I started by removing the fabric trim and upholstery fabric. When millions of little (and still very sharp) nails came spilling out in the process, I decided it was an "outside" project and worked on the front porch as long as I could. It was February in Michigan, after all!

The second layer of padding in this chair was actually horse hair! Scratchy, pokey horse hair. Definitely an antique, but this meant I would need to redo the padding and webbing, completely gutting the chair. It's nice if you can keep the original padding in the piece because that stuff is expensive! After all of the fabric, padding, horse hair, springs and webbing were removed it looked like this. No turning back now.

I removed the zillions of little nails from the chair, which took a couple hours...  and gave the wood a white wash finish rather than paint it. I wanted it to still have an "aged" feel while keeping it modern and stylish. The white wash finish was perfect, creating a lovely weathered look. I was now ready to start the webbing which makes up the structure of the chair. The webbing can be purchased at most fabric stores and is about $.80 a yard. I needed 6 yards for this chair. Using a staple gun, I stapled the webbing to the edge of the chair. Make sure it is pulled tightly without damaging the structure of the chair. I did 3 rows closely together side by side in the base of the chair. Then I wove each horizontal strip between the first ones I did, so it started to look like this: 

It should look like a basket, alternating if the strap goes over the first one or under, if that makes sense? I did the same thing to the backrest of the chair as well. I used a lot of staples to make sure that sucker was secure. Staple, staple, staple, staple....

Next up I cut and fit the foam for the seat and two pieces for the backrest of the chair (one for the front and one for the back). I went slowly, using a box cutter knife to carve out the right shape to fit around the armrests and curve in the front. (Notice the clutter from all of the foam in the background? I tend to make a mess as I work...) I then upholstered the chair in muslin, pulling the fabric taught so there were no bumps and stapling it in place. If the seat of the chair was a clock, I stapled at 12 and then 6, followed by 3 and nine and kept working back and forth all the way around the entire seat. When it was secure I did the same thing with the front and back of the backrest. Next I whipped out the upholstery fabric and did the same thing. (It helps to keep the old fabric and use it as a pattern to know how big to cut the pieces in the new fabric, just make sure to make it at least couple inches larger on each side to have room to hold the fabric while stretching it!)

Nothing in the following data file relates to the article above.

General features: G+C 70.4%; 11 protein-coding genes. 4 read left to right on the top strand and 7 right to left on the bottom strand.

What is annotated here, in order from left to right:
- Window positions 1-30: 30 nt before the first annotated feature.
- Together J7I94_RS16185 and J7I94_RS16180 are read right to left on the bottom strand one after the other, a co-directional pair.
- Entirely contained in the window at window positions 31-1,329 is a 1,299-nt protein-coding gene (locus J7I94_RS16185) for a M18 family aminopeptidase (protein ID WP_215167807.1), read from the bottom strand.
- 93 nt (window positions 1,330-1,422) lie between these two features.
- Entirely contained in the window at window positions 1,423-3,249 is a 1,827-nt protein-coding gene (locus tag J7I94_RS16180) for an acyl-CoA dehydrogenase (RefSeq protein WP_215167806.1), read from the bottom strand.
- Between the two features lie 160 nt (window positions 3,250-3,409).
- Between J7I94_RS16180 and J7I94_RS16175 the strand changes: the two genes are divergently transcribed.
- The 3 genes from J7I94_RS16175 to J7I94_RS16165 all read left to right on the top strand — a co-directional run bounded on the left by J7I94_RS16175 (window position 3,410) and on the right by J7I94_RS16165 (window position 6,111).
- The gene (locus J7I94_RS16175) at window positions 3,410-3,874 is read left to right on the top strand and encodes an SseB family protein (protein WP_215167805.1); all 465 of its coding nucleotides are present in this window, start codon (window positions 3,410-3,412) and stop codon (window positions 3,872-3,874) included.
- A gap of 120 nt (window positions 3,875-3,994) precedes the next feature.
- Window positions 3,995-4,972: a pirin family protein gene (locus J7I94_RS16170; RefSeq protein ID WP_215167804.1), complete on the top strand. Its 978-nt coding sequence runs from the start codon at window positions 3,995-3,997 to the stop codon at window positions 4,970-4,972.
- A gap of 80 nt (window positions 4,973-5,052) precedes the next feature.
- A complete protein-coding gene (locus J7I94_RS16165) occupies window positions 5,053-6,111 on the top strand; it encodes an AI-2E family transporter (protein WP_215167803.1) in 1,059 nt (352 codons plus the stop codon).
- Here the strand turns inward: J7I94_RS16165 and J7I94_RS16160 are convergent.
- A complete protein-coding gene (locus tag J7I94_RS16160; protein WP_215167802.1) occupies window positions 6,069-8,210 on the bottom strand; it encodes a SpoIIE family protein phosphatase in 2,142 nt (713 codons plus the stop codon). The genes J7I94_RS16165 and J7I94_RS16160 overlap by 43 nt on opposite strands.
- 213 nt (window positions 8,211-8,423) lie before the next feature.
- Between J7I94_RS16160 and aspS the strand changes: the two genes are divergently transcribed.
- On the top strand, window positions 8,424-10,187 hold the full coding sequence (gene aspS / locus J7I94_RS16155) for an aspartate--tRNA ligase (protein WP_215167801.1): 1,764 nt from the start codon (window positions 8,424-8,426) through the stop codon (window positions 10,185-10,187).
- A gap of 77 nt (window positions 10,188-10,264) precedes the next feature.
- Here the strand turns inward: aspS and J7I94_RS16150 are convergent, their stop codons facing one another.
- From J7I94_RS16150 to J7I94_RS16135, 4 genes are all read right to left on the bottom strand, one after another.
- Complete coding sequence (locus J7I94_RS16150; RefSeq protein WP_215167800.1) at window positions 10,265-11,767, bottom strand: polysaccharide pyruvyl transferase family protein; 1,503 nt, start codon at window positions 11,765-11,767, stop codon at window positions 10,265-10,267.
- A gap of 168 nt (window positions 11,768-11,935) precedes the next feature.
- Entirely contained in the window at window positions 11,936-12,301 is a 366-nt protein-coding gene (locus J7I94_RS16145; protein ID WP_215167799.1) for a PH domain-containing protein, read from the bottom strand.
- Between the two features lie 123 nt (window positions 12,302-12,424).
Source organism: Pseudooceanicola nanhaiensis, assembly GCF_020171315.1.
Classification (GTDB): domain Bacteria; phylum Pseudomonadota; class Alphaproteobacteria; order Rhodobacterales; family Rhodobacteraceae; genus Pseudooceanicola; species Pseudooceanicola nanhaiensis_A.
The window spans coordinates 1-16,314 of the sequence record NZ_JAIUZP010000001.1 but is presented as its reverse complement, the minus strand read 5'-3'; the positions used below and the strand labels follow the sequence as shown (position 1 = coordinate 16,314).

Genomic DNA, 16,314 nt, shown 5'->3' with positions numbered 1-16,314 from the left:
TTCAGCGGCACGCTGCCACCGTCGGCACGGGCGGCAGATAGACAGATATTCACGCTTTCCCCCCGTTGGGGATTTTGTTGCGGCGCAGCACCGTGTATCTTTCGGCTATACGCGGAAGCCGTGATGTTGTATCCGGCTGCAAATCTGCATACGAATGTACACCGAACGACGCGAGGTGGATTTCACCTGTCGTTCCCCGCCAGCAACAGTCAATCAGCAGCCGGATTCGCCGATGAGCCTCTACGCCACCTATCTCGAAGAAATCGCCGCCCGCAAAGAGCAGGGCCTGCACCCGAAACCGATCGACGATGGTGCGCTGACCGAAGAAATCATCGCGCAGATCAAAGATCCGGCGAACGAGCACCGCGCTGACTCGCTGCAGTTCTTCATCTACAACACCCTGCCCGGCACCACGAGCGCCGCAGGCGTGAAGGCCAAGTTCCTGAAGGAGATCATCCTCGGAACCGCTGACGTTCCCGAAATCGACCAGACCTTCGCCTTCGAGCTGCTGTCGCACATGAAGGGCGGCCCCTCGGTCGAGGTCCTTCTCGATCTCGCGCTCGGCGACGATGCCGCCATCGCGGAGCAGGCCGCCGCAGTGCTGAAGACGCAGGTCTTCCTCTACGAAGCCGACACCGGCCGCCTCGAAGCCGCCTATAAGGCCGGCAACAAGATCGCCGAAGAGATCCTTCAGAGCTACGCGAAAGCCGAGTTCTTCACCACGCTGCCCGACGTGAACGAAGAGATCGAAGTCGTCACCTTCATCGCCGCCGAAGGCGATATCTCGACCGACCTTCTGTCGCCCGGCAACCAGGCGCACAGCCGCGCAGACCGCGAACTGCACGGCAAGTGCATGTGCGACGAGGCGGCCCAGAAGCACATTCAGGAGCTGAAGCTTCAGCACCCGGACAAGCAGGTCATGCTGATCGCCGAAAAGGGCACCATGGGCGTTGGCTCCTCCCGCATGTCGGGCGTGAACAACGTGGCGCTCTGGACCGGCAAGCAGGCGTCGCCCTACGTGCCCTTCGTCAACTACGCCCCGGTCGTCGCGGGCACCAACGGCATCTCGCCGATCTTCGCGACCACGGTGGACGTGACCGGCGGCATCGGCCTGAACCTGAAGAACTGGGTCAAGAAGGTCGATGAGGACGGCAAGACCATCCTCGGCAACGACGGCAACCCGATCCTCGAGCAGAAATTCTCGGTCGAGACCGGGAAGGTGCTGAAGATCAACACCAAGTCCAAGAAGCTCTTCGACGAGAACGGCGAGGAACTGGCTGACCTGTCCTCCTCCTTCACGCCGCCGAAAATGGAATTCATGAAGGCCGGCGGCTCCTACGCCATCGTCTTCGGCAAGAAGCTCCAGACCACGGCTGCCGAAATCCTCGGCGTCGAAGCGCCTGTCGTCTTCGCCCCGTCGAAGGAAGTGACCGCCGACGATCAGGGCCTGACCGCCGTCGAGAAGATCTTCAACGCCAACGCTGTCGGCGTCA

Trim the fabric off very close to the edge. At this point I made the double piping that is glued on to cover up the staples and make the edges look all fancy. I followed this tutorial on how to sew the piping, which was actually pretty simple to do. The final step was to hot glue on the piping. 

I am so happy with how this project turned out! It is no longer an overstuffed, toasted marshmallow and it's beaming with character. I love the combination of the worn, white wash finish and the clean, crisp fabric pattern, it creates a contrast that gives the chair so much personality and sass! If you have an ugly chair you contemplated redoing, don't put it off any longer, it is a fun project with HUGE results!